Swedish economist Gunnar Myrdal bears the thoughtful, anxious visage of a man who for four decades has pondered vast social and economic questions. Indeed, Myrdal's prodigious study in race relations, An American Dilemma, published 30 years ago, has become a social-science landmark for its piercing depiction of racism beneath the mainstream credo of equality. Says Myrdal, now 76, of that watershed work: "The prevailing view of the Negroes then was static and fatalistic. I saw the incipient changes and therefore could see the whole thing break. I love America next to my own country, but it was my duty to be aware of something that was, of course, not very flattering."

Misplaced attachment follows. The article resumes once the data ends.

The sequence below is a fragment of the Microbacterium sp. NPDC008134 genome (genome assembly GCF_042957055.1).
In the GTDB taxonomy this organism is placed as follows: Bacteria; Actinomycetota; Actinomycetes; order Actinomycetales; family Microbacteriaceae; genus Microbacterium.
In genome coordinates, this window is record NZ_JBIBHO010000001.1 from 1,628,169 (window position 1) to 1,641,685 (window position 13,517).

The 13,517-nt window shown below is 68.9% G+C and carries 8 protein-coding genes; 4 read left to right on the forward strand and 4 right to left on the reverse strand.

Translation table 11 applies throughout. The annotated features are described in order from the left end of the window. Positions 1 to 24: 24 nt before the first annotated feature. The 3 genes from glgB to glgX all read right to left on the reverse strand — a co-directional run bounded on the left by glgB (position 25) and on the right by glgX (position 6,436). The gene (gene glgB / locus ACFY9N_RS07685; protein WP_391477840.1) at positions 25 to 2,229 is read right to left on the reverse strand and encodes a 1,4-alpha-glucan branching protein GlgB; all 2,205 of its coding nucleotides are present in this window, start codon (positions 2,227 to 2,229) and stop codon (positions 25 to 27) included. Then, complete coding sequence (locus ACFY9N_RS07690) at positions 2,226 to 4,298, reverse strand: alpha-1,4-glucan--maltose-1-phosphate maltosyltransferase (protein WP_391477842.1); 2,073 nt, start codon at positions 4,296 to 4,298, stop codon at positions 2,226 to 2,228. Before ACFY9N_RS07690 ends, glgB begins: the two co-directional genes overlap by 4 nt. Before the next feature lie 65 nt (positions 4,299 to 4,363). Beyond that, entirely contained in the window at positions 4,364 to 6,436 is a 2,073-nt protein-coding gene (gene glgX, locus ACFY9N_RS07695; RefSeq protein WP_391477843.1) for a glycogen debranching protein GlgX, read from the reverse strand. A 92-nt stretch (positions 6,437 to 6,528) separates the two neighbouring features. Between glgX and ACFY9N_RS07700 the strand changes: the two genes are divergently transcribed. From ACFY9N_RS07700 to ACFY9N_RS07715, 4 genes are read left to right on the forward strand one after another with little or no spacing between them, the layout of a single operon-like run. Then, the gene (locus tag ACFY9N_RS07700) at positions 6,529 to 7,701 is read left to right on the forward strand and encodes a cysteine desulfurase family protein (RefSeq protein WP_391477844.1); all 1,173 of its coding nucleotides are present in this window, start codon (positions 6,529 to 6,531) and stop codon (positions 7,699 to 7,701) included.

Myrdal was a critic of the Vietnam war and is currently unhappy with U.S. economic policies. But his affection for this country brings him here often; this year he is a visiting professor at the City College of New York. He is also helping to update An American Dilemma. Early this month Myrdal was honored for his "pioneering work in the theory of money and economic fluctuations," as well as for his eminent social prescience: he received, along with Austrian-born Friedrich von Hayek, the Nobel Prize in Economics.